|Title:||Bilingual Acquisition of Speech Timing: Aspects of rhythm production by German-English families||Add Dissertation|
|Author:||Nicole Whitworth||Update Dissertation|
|Email:||click here to access email|
|Institution:||University of Leeds, Department of Linguistics & Phonetics|
|Linguistic Subfield(s):||Phonetics; Language Acquisition;|
|Abstract:||This study explores the acquisition of speech timing by consecutive and simultaneous German-English bilinguals. The aim was to contribute to answers to the following questions: (1) What are the differences between the acquisitional processes employed in second language acquisition and bilingual first language acquisition? (2) In how far do both types of bilinguals acquire different finegrained phonetic patterns in two closely related languages? (3) At what age do these patterns emerge in the speech of the simultaneous bilinguals, if at all? The ultimate aim was to integrate the findings of this study into current models oflanguage production.
The bilinguals have been recruited from three families resident in the West Yorkshire area of Great Britain. The adult males are all native speakers of English and the adult females are native speakers of German. They have acquired German or English as a second language after puberty in both taught and immersion environments. The children ranging in age from 5;0 to 13;2 have been exposed to German and English from birth.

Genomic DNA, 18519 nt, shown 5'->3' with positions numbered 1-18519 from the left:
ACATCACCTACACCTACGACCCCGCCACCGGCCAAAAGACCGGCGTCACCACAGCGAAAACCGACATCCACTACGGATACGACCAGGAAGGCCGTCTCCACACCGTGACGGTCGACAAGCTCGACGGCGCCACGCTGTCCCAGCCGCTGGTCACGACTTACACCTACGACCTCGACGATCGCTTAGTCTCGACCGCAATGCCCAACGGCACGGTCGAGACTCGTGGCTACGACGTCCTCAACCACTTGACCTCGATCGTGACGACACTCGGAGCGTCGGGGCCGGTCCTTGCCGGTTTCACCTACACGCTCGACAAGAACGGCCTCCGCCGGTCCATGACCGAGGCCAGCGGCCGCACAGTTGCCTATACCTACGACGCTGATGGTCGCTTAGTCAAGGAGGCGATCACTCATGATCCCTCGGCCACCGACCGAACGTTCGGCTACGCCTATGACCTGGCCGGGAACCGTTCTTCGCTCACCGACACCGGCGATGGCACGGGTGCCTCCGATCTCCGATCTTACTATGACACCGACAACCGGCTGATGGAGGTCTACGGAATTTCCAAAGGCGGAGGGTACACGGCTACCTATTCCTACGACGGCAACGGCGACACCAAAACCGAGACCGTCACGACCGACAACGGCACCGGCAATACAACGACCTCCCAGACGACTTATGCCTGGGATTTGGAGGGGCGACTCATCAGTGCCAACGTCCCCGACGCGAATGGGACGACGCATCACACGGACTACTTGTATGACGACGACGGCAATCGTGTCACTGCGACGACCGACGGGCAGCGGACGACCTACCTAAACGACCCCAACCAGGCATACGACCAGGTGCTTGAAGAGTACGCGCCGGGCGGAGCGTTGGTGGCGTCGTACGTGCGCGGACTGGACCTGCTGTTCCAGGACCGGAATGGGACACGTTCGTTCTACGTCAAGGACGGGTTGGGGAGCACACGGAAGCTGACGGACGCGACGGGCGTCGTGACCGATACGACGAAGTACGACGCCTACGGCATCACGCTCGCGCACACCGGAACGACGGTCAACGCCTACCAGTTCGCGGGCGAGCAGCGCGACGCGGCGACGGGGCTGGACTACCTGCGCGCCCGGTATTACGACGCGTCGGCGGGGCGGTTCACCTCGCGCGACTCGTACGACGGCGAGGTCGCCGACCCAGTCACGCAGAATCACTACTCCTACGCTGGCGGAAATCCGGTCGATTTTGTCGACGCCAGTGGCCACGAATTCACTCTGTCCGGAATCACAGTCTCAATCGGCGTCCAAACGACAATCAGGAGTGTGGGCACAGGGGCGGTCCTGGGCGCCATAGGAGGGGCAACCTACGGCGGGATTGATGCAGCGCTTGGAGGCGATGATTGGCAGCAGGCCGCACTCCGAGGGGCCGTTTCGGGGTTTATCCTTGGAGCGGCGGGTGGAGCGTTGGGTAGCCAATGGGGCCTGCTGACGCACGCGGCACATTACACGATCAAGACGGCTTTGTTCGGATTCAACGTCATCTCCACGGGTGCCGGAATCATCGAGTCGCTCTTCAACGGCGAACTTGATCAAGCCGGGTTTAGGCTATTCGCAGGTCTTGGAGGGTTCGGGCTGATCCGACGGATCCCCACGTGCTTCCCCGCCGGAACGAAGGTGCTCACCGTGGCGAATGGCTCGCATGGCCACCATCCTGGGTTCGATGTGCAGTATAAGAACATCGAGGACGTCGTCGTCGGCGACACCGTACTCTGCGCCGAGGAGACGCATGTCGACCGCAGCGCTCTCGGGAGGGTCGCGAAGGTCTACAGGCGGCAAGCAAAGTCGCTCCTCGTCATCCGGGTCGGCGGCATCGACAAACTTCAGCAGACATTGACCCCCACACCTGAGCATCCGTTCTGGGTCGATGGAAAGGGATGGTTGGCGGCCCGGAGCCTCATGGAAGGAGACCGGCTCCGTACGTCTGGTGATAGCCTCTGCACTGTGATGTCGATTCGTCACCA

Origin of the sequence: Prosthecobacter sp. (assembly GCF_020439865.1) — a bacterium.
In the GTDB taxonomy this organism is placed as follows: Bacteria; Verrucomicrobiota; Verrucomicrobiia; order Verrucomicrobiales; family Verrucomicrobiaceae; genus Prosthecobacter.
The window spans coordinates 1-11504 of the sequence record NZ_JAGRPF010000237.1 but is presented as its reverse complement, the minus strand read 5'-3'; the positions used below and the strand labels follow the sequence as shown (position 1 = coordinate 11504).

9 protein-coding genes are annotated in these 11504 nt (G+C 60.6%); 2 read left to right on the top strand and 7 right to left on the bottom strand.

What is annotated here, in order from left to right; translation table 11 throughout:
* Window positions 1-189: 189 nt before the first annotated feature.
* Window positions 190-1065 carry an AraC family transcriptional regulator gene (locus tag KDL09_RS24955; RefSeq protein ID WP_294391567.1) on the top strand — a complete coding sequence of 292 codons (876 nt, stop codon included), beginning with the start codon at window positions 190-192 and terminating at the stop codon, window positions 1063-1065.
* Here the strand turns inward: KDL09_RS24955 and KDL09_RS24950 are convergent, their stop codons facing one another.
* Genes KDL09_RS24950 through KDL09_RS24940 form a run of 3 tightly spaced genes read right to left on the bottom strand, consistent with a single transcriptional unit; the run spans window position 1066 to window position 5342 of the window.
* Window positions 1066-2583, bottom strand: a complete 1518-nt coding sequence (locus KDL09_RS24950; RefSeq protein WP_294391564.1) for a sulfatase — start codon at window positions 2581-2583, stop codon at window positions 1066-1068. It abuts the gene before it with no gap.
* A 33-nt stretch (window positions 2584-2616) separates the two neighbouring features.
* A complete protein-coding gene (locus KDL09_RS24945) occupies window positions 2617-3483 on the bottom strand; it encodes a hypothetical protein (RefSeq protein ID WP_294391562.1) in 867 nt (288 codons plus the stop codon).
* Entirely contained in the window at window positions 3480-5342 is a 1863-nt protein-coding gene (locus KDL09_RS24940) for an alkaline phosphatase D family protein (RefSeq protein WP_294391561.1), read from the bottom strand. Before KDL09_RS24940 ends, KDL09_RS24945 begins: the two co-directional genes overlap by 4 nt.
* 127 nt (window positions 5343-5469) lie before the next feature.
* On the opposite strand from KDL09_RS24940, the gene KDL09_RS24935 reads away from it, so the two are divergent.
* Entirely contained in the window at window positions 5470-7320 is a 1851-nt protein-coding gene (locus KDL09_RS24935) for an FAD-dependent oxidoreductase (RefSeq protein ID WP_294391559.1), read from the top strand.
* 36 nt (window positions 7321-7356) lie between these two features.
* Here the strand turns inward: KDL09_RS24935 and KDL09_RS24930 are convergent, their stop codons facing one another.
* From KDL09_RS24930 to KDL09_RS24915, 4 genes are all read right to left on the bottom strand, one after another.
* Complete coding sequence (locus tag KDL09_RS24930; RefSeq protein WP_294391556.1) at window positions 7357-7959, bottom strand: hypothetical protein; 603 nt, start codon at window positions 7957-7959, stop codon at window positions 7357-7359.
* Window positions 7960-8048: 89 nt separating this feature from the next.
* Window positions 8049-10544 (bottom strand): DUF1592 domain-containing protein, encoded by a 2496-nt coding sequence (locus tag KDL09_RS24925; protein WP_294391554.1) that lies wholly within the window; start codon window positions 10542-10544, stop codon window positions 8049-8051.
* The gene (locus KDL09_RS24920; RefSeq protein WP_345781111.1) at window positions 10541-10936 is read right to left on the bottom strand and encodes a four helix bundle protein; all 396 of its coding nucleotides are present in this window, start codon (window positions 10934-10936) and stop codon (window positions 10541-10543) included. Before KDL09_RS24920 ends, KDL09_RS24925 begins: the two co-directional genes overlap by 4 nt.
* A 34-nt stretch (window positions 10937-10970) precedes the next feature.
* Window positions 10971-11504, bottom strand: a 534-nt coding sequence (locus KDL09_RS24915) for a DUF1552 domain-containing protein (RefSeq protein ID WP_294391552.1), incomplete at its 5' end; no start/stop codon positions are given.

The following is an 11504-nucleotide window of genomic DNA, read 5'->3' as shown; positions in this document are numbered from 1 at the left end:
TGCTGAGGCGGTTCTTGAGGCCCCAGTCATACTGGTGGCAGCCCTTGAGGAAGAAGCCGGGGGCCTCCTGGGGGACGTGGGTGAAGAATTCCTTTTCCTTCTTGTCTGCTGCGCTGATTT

The variables investigated in this study are speech rhythm, vowel duration, and the realisation of prevocalic between-word junctures. Speech rhythm has been measured in terms of the variability of successive vocalic and intervocalic interval length using the Pairwise Variability Index (PVI). With regard to vowels the durational differences between LAX and TENSE vowels and differences in vowel duration conditioned by the VOICING of the following obstruent. The realisation of prevocalic word boundaries was analysed in terms of the relative occurrence of laryngeal and supralaryngeal realisations.
The results show that both consecutive and simultaneous bilinguals are aware of fine-grained phonetic detail and attempt to reproduce it in their speech. The acquisitional processes influencing BL1 and L2 productions are largely the same. Both are affected in particular by the relative markedness of the detail to be acquired. In both speaker groups an already existing similar phonetic structure may be used to substitute the target structure if it has not yet been acquired or an immature structure may be used. The data investigated provides further evidence that the period between 5 and 13 years after birth is used to fine-tune motor skills required for speech production.